Post-Harvest Application of Zinc and Boron on Almonds

July 24, 2020

Info to Grow
Plant Nutrition

Agronomics / Background
Zinc (Zn) is essential to many processes such as cell division, protein synthesis, and auxin synthesis in growing points. Boron (B) is essential for cell wall synthesis and division. Boron fertilization improves fruit or nut set compared to deficient plants in many crops. Fruiting buds that will bloom next season will need adequate quantities of Zn and B for effective pollination and good nut set.


Conditions Leading to Zinc and Boron Deficiencies
Zinc deficiencies are common in almond plantings all over the Central Valley of California. Most often it is associated with high soil pH levels which inhibit uptake. High soil phosphate levels have also been shown to induce zinc deficiencies.


Boron will leach out of the rooting zone in sandy soils and high levels of calcium will decrease plant-available boron in the soil.


Desired Zinc and Boron Tissue Test Values
In determining the need to include zinc in a post-harvest spray, it is worth considering where your orchard’s tissue levels were this summer. Trees showing summer leaf levels of 15 ppm Zn or less are considered deficient. However, anything less than 25 ppm is likely to benefit from a post-harvest foliar Zn spray. 


For boron, running a hull analysis at harvest may be the best approach. Hull B content of less than 80 ppm is considered deficient. However, if your hull B levels were anywhere below 120 ppm, a post-harvest spray is likely to improve nut set next season. Certain areas, especially those with high B levels in the irrigation water, may have concerns with boron toxicity. Hull boron levels above 300 ppm may lead to excessive gumming from pruning wounds, spurs, and leaf scars, as well as more “stick tight” nuts.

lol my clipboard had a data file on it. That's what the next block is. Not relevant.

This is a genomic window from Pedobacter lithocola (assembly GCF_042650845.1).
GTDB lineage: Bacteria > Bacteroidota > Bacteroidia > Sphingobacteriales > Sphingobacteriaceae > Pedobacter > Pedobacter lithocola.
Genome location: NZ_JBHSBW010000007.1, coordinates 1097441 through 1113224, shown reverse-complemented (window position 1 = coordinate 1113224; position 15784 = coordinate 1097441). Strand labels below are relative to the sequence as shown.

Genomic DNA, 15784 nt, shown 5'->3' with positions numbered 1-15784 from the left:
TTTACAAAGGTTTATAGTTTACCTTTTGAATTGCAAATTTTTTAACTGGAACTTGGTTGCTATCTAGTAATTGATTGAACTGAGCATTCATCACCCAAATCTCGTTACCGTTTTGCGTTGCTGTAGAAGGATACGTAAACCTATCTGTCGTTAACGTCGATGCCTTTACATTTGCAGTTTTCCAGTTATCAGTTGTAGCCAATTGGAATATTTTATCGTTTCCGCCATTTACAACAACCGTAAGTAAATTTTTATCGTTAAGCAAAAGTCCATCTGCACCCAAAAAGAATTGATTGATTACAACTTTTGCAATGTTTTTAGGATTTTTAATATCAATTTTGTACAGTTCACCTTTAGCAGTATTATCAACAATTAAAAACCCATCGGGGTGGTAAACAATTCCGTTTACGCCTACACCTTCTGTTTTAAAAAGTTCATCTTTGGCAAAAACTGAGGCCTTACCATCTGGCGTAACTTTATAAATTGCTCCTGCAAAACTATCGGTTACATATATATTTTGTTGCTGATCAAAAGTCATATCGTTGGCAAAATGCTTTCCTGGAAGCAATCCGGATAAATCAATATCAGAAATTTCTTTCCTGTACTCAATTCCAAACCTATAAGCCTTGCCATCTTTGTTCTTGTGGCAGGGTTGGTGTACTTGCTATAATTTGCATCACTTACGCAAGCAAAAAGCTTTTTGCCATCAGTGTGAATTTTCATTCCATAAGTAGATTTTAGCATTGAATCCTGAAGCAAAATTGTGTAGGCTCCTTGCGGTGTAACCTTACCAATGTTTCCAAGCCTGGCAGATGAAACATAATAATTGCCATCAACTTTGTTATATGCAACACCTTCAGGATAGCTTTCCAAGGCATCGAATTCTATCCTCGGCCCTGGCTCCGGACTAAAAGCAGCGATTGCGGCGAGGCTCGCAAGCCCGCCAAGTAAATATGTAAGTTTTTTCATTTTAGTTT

Key Application Timings and Rates
Both zinc and boron play critical rolls in pollination and nut set so it is essential to have adequate levels in next year’s fruiting buds. Pre-bloom foliar sprays can be quite effective, but if high levels of rainfall occur early in the spring, there may not be an opportunity to run a spray rig through the orchard. Post-harvest application is far more flexible as the application window is anytime between harvest and the beginning of leaf senescence. For early varieties like ‘Nonpareil’ this is more than a 2 month window in which to make the application.


Post-harvest sprays of boron will be more effective than a mid-summer application with your hull-split spray. This is because almond hulls are a natural sink for boron accumulation. Any boron applied while the nuts are still on the tree will primarily be directed to the hulls, rather than next season’s fruiting buds which is where it will be needed.


Traditionally, zinc sulfate has been applied at high rates in order to induce defoliation late in the fall. This has some efficacy for reducing disease inoculum and inducing tree dormancy, but it is not likely to greatly impact zinc levels in next year’s buds. Leaf abscission occurs quite rapidly with these types of applications so very little zinc can be mobilized out of the leaves. Additionally, premature defoliation is known to reduce carbohydrate accumulation going into next season.  


Almond Zinc Deficiency